- On April 29, Henry allowed three underage females (ages 18, 16 and 15) to consume alcohol at a hotel in Covington, Kentucky. One of the three, an 18-year-old woman, accused Henry of sexually assaulting her; she later retracted her story and was charged with filing a false police report. On January 25, 2007, Henry pleaded guilty to a misdemeanor violation of a city ordinance commonly referred to as a “keg law.” He was sentenced to 90 days in jail, with all but two of those days being suspended.
- He was pulled over on Interstate 275 in Ohio on June 3 at 1:18 A.M. by Ohio Highway Patrol trooper Michael Shimko for surmised drunk driving. He voluntarily submitted to a breathalyzer test at 2:06 A.M. at the Milford Police Department and registered a .092 blood-alcohol level, .012 above the level permitted in the state of Ohio.
- Henry allegedly assaulted a valet attendant at Newport on the Levee in Newport, Kentucky on November 6, 2007. He was arrested for a second time in Orlando on December 3 for violating his probation he was on from a January 30, 2006 arrest. On February 21, 2008, he was found not guilty.
- On March 31, 2008, Henry punched a man named Gregory Meyer, 18, and threw a beer bottle through the window of his car. Henry claimed it was a case of mistaken identity and also that he thought it was somebody else that owed him money. Henry was waived by the Bengals a day after this arrest and was then served a house arrest sentence.
What Thirteen concludes from this conduct history is that Henry never seems to grasp that there are rules or that there will be consequences to his actions. Even if he does, he doesn’t seem to be able to conform his actions. The multiple unsportsmanlike conduct penalties in one game in college stands out as a precursor of all that followed.
Thirteen Googles “criminal behavior and tbi”. What she finds is the articleAcquired Brain Injury and Criminal Behavior by Inés Monguió, Ph.D http://www.uninet.edu/union99/congress/confs/hi/03Monguio.html and our bloghttp://www.subtlebraininjury.com/blog/2010/04/more-on-roethlisberger-tbi-and-the-criminal-law.html
What she finds in Dr. Monguió’s paper:
Brain injury, particularly to the frontal lobes or to the connecting circuits of frontal areas to other brain centers, can affect the ability to form criminal intent. Deficits in executive function result in poor self monitoring, planning, judgment, and forethought. The rigidity or impulsivity often seen in traumatic brain injuries make the formation of criminal intent quite a challenge for the individual. Following are general areas to consider when evaluating a criminal defendant to provide information during the trial. The question of legal insanity will be explored in more detail as neuropsychological data may provide information to the courts regarding a defendant’s state of mind at the time of the commission of the crime.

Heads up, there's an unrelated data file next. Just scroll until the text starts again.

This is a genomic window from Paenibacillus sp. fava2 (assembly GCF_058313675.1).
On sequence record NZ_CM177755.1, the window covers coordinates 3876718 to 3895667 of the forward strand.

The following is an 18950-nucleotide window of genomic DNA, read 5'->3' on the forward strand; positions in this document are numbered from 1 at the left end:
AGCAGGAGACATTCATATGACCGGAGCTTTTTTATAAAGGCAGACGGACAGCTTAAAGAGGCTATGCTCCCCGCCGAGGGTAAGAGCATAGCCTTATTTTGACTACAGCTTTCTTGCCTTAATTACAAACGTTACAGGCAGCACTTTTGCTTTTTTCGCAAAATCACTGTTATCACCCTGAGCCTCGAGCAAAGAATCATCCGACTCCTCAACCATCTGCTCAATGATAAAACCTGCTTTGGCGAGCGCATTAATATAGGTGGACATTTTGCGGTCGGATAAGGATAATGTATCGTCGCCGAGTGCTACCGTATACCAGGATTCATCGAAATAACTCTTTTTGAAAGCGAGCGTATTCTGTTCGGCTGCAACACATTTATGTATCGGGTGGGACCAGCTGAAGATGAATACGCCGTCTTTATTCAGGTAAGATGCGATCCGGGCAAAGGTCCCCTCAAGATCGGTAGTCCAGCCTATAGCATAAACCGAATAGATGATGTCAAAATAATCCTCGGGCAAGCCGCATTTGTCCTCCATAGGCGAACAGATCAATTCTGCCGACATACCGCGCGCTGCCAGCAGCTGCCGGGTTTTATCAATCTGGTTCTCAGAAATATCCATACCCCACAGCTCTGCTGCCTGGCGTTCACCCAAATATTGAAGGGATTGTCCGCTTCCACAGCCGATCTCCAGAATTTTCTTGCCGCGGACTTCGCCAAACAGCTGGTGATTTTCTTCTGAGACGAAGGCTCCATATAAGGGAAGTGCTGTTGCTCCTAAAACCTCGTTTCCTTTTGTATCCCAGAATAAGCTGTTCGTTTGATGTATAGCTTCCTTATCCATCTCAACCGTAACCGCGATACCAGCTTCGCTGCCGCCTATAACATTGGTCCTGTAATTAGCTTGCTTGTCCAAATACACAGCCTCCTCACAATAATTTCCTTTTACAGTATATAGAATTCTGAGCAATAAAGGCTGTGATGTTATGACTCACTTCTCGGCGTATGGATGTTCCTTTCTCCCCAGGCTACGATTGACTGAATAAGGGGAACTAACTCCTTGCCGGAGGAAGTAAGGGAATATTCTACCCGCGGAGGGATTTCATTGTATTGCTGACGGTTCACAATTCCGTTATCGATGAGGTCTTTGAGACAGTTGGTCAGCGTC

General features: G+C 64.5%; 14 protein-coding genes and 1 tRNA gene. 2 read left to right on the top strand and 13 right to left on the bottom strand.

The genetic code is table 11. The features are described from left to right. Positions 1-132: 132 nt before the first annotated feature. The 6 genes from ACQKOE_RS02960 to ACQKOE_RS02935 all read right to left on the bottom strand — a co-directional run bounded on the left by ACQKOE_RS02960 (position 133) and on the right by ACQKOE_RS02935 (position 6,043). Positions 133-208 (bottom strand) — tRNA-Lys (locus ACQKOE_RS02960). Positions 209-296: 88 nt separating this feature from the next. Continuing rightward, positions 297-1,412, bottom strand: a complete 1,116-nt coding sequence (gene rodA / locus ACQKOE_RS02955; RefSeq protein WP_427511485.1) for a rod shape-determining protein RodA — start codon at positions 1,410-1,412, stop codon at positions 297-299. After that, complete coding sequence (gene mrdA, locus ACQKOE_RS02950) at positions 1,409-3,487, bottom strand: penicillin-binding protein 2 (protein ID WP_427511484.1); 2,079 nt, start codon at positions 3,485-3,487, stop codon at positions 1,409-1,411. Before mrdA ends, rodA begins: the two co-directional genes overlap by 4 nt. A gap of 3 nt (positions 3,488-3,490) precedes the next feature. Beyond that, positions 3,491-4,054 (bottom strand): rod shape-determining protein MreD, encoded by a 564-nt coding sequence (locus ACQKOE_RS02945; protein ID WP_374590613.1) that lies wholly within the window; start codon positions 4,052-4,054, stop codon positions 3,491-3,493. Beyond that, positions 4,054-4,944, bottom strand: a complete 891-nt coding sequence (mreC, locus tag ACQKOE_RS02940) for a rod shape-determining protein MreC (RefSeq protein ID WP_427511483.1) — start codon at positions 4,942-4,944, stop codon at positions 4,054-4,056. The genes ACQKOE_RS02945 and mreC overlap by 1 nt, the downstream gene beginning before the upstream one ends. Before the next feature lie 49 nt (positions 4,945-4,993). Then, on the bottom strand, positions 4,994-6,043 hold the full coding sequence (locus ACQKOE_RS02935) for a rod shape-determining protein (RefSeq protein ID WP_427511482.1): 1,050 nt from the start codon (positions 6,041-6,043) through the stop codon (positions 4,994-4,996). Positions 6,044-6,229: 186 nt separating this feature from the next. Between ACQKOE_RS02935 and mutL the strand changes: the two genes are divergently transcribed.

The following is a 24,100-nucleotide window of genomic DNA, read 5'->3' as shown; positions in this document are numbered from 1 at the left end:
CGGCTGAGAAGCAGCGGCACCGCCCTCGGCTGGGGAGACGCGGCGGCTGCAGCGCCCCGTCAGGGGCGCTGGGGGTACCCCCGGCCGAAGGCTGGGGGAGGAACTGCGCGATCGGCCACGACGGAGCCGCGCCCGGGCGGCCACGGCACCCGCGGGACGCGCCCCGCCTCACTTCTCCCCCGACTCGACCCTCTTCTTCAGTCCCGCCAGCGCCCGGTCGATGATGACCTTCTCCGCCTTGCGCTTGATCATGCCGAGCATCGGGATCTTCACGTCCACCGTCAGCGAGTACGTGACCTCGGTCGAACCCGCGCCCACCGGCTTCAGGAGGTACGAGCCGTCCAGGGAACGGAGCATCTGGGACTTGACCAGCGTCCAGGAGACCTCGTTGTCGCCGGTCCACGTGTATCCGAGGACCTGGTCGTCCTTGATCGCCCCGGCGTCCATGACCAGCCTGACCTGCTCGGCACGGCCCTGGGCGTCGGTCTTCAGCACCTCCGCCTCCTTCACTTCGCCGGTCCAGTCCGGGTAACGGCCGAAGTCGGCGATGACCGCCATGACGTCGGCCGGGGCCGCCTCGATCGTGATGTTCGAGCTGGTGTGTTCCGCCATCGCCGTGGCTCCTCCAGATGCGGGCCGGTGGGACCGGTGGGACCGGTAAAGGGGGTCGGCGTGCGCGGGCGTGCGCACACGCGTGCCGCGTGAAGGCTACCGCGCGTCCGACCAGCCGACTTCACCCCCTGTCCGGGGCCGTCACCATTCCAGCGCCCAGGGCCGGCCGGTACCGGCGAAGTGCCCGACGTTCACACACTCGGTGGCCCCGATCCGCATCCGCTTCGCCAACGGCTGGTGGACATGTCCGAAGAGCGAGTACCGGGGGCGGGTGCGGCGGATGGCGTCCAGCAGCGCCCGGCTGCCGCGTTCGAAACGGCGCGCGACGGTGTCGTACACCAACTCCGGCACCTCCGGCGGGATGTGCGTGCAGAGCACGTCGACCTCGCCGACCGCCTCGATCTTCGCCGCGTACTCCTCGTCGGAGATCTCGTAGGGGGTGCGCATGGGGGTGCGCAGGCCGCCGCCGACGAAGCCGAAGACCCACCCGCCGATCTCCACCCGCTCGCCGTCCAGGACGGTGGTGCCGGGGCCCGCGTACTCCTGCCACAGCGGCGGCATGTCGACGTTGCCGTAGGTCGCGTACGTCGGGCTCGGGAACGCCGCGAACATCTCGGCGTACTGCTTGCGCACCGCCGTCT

She compares the paper to Henry’s behavior and finds poor self-monitoring, judgment, forethought, as well as impulsivity. Thirteen renews her argument for TBI. House points out that you need a traumatic event for a Traumatic Brain Injury. Where was the event? Thirteen, argues back that repeated sub-clinical blows, like boxers receive, can cause long term encephalopathy, without a specific concussion – Muhammad Ali was never knocked out. She argues for a neuropsychological assessment.
This of course would be one of those episodes where House couldn’t walk in at the last instant with the miracle cure. In the “fact is stranger than fiction” category, Henry actually dies of a traumatic brain injury when he falls from the back of his fiancé’s truck after another neurobehavioral event, a domestic squabble. All of the circumstances leading up to his death point to brain injury – temper control, violence and judgment in getting into the back of the pickup. We would hope that this would be one of those cases where House, haunted by the death he couldn’t solve. would order the autopsy.
Fortunately for the future of TBI research, the autopsy was ordered here. The best thing that has come out of the NFL head injury awareness program is the move to enlist current and former players in this autopsy project. What we don’t yet have and maybe never will is the answer as to what to do when the in vivo (during life) half of the diagnostic tree points to TBI in someone who makes his living getting hit. Would treatment for TBI have saved Chris Henry’s career, his life? Probably not the first, potentially the second.
Attorney Gordon Johnson
Past Chair Traumatic Brain Injury Litigation Group, American Association of Justice
email@example.com :: 800-992-9447 :: Attorney Gordon S. Johnson, Jr.